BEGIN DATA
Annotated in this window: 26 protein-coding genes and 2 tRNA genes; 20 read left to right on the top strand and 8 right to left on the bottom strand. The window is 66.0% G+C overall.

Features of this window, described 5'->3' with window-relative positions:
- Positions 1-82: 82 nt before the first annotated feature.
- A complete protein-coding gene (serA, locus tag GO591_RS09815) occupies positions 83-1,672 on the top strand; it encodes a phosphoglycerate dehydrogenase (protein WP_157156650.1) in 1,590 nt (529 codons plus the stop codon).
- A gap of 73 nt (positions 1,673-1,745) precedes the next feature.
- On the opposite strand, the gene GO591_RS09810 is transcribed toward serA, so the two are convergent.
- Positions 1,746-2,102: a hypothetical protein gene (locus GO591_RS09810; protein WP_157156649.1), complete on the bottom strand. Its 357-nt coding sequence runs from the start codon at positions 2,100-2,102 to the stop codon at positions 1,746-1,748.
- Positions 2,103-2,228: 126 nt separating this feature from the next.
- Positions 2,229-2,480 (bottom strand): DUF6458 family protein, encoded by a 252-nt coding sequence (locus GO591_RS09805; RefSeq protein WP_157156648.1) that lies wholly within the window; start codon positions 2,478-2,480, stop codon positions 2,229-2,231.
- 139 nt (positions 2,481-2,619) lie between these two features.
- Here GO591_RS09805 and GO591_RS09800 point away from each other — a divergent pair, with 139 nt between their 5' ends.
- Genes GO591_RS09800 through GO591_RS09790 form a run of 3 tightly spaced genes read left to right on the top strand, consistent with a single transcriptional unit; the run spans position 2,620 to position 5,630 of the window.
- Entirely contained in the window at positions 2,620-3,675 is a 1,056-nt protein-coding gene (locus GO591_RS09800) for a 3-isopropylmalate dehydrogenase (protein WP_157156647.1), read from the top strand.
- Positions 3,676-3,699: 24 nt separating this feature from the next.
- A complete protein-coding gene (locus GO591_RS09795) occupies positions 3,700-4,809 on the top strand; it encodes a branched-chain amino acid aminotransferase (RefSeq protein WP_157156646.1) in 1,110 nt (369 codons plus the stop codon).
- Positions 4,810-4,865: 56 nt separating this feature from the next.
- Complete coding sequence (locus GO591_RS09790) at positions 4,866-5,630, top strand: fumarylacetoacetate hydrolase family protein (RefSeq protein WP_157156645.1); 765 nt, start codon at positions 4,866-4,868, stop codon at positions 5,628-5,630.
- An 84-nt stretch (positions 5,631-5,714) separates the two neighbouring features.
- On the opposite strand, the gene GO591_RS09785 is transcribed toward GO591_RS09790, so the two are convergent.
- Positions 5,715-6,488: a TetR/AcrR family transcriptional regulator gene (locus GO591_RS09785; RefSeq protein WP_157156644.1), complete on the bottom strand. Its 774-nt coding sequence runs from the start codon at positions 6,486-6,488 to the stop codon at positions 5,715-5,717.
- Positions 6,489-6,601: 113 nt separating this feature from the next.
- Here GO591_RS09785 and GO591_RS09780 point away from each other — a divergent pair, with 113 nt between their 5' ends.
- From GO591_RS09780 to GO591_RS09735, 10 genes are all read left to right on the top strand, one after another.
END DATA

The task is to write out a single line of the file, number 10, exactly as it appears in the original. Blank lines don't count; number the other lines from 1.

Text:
- 139 nt (positions 2,481-2,619) lie between these two features.